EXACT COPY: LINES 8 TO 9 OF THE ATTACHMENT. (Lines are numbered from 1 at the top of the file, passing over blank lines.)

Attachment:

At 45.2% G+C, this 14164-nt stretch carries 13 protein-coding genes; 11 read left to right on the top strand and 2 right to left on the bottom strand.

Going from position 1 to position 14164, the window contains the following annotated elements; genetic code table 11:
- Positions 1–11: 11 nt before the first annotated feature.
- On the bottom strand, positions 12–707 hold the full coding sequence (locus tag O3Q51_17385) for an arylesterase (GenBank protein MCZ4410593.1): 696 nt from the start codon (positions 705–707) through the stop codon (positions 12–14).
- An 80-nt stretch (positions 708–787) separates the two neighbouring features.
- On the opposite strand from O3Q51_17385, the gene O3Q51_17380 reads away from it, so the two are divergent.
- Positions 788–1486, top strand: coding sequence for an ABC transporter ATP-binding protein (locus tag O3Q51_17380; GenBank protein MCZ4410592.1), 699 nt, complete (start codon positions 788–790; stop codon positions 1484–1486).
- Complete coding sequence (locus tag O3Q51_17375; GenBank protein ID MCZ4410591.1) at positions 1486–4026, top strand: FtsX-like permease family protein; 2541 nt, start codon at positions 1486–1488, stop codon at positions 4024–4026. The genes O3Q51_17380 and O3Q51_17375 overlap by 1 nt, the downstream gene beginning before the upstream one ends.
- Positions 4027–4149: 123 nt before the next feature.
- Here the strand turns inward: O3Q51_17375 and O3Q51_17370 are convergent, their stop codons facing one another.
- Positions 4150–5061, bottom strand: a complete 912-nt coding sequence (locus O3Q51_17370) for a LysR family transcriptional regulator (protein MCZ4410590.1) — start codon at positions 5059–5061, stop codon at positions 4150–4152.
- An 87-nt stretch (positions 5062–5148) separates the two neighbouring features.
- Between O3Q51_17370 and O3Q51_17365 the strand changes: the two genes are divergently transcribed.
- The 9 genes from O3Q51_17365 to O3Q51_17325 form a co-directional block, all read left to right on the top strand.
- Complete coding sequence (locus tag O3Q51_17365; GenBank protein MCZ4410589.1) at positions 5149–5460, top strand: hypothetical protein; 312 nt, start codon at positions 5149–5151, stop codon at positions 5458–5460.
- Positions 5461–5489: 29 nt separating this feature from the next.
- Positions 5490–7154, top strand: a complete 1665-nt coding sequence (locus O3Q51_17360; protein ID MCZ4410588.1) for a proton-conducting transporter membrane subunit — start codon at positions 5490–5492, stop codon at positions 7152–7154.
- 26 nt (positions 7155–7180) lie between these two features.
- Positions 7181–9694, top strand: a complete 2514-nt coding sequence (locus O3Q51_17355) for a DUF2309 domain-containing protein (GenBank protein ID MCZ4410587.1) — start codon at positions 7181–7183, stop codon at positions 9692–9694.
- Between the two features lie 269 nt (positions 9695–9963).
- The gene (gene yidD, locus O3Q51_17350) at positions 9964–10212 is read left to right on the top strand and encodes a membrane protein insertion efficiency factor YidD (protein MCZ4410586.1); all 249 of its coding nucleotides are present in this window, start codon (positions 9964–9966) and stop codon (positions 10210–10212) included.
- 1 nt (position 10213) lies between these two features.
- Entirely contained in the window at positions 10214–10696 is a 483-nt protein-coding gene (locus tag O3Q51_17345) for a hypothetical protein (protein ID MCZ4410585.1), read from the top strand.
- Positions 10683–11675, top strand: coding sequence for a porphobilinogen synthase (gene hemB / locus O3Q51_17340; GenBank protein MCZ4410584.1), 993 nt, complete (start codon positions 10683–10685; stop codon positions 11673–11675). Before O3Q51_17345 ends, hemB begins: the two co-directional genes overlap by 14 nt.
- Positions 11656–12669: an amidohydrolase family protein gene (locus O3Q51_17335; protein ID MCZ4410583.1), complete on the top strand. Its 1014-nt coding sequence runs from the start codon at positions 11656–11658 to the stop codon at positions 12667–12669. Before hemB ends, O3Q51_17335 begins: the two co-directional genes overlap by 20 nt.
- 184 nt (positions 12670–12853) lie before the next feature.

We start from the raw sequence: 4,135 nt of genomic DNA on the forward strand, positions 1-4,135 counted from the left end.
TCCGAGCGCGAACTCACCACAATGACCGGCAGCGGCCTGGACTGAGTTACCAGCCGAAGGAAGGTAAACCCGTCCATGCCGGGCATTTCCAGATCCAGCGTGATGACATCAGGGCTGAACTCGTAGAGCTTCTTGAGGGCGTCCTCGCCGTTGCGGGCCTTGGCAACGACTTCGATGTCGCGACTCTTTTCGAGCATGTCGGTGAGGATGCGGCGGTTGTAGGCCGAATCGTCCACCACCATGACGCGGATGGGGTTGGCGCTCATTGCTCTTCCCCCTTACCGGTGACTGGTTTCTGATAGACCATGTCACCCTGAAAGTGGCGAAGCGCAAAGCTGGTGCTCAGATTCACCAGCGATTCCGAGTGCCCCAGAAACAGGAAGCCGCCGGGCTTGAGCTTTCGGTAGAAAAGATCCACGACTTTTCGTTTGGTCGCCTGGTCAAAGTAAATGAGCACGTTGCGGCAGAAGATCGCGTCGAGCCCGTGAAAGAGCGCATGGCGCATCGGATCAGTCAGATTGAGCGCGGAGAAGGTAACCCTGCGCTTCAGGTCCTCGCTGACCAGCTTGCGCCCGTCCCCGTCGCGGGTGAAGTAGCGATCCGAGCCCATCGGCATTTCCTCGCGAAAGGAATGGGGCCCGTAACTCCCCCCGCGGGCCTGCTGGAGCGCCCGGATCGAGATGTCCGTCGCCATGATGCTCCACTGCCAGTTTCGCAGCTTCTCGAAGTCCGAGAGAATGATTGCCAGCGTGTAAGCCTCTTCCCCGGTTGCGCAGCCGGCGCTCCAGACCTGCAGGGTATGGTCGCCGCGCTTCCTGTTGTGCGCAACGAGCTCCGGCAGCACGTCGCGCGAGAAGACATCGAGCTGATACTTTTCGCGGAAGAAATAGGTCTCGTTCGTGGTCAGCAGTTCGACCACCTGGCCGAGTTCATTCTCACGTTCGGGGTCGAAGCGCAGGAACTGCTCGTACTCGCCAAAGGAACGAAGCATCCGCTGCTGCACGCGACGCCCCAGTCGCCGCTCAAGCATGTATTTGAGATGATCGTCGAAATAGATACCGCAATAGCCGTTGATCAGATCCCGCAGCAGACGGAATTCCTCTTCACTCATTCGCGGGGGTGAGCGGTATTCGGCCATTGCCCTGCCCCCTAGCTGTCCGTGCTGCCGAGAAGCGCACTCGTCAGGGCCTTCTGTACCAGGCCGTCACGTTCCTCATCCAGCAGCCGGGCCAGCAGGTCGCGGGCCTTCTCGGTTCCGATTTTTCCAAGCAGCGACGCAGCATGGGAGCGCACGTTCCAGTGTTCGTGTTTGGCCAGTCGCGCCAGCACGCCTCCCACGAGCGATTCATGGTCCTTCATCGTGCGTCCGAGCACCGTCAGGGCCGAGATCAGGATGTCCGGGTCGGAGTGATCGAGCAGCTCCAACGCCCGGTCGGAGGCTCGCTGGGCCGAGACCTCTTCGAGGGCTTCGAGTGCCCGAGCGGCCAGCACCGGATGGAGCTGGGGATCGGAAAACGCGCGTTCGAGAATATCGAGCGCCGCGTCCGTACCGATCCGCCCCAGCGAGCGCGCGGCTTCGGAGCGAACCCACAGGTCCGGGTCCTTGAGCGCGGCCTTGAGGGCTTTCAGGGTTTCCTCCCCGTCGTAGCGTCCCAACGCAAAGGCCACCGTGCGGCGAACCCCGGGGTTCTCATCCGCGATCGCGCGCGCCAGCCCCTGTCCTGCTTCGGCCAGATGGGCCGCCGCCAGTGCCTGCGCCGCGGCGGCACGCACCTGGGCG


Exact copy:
- Complete coding sequence (locus tag O3Q51_17375; GenBank protein ID MCZ4410591.1) at positions 1486–4026, top strand: FtsX-like permease family protein; 2541 nt, start codon at positions 1486–1488, stop codon at positions 4024–4026. The genes O3Q51_17380 and O3Q51_17375 overlap by 1 nt, the downstream gene beginning before the upstream one ends.
- Positions 4027–4149: 123 nt before the next feature.